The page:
Obituary: Bob Thomas
February 14, 1926 – August 10, 2013
Farewell River City! Yes, this is my final Nevada Appeal column, my obit. I realize this is kind of weird but who knows me better than I?
I was born in Indianapolis, Indiana to Harold and Marie Thomas. Dad was Welsh and mom was French. Dad was with Duesenberg Motors. Mom was a homemaker and a fabulous cook. I was a breech birth, 10:00 pm at home. Some say I’ve been backwards ever since.
We moved to Long Beach, California in 1930 during the Great Depression. Dad hooked-up with Proctor and Gamble’s brand new facility where he remained for 14 years. I was an only child except for two older cousins who came to live with us for a few years and were like brothers. I had a great childhood, getting started in music as a trumpet player and drummer at the age of eight.
By the age of fifteen I was playing in big dance bands professionally, going on the road with them during high school summer vacations, making big money for a punk kid. Many older, more experienced musicians had already been drafted into our armed forces. In February, 1944, I entered the Army Air Corps as an aviation cadet. I loved the Air Corps. When the war ended my choices were to sign up for three more years as a pilot or get out. Sadly, early myopia (near sightedness) would have grounded me within a couple of years so I opted to get out and go to college. That was a dreadful disappointment.
While in the Air Corps, in my off-duty hours, I organized and conducted a Special Services big band and we played three dance jobs and for one visiting USO show every week, all for extra pay. There were a bunch of great professional musicians on the base who had been drafted but not as musicians, and they loved the opportunity to play again. Life was a bowl of cherries, flying and blowing my horn. It was a super good band, on a par with any.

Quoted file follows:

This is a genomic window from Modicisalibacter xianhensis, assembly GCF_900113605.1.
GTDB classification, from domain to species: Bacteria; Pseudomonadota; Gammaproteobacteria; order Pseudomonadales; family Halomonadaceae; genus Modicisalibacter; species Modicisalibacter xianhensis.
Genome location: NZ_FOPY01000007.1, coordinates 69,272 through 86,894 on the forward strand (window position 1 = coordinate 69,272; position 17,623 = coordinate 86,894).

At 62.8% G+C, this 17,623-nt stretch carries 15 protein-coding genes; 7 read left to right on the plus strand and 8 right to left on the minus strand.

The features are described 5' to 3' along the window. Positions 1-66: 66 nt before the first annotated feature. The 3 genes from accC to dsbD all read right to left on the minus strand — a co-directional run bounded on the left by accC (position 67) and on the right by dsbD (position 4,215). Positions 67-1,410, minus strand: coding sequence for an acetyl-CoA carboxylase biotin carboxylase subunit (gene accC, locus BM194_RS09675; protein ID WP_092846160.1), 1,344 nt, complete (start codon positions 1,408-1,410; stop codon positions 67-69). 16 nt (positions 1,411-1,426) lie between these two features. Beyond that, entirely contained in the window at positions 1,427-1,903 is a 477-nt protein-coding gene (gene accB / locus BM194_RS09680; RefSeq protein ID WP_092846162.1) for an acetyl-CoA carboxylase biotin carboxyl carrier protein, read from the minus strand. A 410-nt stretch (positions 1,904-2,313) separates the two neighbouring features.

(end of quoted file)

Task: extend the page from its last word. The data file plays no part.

Graduating from UCLA in 1950 with a major in music and a minor in science, I entered the aircraft industry as a draftsman, got my electro-mechanical engineering credentials in off hours, and played my trumpet on weekends. While a student at UCLA, I made more money in music than I did in my first two years of engineering. Losing the Air Corps as my preferred career because of my eyes, I really wanted music as my second choice instead of engineering. But Elvis, the Beatles and TV killed big-band ballroom dancing by 1956. Ex GIs who had danced every chance they got during the war just wanted to stay home with their wives and kids and watch TV.
My first marriage was in December of 1951 to Camilla Wicks, the world’s foremost woman concert violin soloist in the 1940s, ‘50s and ‘60s. She was a prodigy, performing the Mendelssohn violin concerto as guest soloist with the Philadelphia Orchestra at the age of nine. Over the years, she was guest soloist with every major orchestra in the free world, playing 80 — 100 concerts per year for several years. She was a great musician. I was a good musician. Big difference! We owned the “Duke of Cambridge” Stradivarius violin.